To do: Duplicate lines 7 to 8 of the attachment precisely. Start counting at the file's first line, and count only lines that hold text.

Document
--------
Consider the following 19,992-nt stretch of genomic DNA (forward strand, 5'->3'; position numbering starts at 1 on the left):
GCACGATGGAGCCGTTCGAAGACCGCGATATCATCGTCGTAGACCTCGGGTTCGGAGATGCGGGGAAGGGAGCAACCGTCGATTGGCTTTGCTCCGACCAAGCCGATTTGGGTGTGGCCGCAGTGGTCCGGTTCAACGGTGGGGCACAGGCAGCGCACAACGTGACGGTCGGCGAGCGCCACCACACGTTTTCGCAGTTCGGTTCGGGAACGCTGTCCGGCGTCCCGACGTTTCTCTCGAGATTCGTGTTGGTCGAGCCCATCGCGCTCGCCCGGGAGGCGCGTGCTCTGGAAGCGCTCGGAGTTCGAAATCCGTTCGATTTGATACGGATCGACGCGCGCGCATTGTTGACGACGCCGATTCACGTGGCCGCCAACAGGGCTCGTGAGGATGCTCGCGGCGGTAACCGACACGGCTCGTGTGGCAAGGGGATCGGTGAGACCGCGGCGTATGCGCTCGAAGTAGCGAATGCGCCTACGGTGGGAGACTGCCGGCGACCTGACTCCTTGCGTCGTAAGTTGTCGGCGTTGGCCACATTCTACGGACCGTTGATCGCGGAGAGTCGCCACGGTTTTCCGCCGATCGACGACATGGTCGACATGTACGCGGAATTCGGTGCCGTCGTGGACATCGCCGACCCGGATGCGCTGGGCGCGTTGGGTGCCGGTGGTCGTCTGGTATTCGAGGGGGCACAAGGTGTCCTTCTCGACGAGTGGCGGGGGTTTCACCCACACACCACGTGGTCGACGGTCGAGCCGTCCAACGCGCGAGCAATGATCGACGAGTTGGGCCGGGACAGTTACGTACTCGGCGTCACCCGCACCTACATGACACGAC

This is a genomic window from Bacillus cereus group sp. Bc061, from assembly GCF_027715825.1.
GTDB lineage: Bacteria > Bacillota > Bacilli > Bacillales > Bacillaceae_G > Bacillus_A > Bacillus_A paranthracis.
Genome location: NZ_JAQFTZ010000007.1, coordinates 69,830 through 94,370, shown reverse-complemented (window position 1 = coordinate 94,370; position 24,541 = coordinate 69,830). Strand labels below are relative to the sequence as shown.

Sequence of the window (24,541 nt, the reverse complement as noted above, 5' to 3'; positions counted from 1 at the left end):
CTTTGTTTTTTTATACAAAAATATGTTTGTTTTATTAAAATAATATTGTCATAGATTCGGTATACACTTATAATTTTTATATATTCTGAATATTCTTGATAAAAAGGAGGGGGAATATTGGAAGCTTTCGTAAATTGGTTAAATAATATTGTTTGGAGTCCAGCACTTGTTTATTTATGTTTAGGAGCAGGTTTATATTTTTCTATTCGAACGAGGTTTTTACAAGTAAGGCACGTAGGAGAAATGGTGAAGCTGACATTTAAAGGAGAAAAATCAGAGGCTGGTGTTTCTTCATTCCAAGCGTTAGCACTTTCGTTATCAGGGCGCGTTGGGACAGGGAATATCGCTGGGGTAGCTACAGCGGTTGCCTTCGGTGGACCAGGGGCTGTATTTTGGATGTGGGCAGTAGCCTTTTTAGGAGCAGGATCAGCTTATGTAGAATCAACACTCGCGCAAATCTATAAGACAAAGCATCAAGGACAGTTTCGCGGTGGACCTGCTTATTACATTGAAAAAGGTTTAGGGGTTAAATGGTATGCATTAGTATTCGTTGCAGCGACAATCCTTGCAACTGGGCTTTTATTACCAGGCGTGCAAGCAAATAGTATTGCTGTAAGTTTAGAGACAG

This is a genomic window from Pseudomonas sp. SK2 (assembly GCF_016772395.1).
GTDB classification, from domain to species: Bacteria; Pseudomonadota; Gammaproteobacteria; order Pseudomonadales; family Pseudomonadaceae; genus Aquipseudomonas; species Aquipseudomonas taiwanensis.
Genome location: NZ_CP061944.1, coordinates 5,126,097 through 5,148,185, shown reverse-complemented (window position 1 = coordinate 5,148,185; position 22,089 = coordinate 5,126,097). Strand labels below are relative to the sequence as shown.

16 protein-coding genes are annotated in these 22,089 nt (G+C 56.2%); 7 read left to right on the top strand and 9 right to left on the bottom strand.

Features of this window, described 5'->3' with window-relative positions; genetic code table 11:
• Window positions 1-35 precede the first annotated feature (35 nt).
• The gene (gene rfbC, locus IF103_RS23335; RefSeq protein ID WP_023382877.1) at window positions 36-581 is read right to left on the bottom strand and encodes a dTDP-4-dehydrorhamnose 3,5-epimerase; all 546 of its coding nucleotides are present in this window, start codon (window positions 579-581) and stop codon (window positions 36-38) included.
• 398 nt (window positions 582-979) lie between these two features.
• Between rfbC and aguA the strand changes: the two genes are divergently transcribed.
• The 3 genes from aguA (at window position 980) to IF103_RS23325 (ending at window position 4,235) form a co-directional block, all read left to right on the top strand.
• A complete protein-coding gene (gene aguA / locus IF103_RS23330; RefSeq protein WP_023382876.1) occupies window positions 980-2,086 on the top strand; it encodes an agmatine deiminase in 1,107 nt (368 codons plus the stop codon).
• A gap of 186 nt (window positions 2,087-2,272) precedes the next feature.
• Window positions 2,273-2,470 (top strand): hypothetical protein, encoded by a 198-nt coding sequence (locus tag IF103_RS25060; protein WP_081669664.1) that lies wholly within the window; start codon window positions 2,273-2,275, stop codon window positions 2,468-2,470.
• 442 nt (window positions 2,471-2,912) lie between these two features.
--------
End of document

CTTTGTTTTTTTATACAAAAATATGTTTGTTTTATTAAAATAATATTGTCATAGATTCGGTATACACTTATAATTTTTATATATTCTGAATATTCTTGATAAAAAGGAGGGGGAATATTGGAAGCTTTCGTAAATTGGTTAAATAATATTGTTTGGAGTCCAGCACTTGTTTATTTATGTTTAGGAGCAGGTTTATATTTTTCTATTCGAACGAGGTTTTTACAAGTAAGGCACGTAGGAGAAATGGTGAAGCTGACATTTAAAGGAGAAAAATCAGAGGCTGGTGTTTCTTCATTCCAAGCGTTAGCACTTTCGTTATCAGGGCGCGTTGGGACAGGGAATATCGCTGGGGTAGCTACAGCGGTTGCCTTCGGTGGACCAGGGGCTGTATTTTGGATGTGGGCAGTAGCCTTTTTAGGAGCAGGATCAGCTTATGTAGAATCAACACTCGCGCAAATCTATAAGACAAAGCATCAAGGACAGTTTCGCGGTGGACCTGCTTATTACATTGAAAAAGGTTTAGGGGTTAAATGGTATGCATTAGTATTCGTTGCAGCGACAATCCTTGCAACTGGGCTTTTATTACCAGGCGTGCAAGCAAATAGTATTGCTGTAAGTTTAGAGACAG

This is a genomic window from Pseudomonas sp. SK2 (assembly GCF_016772395.1).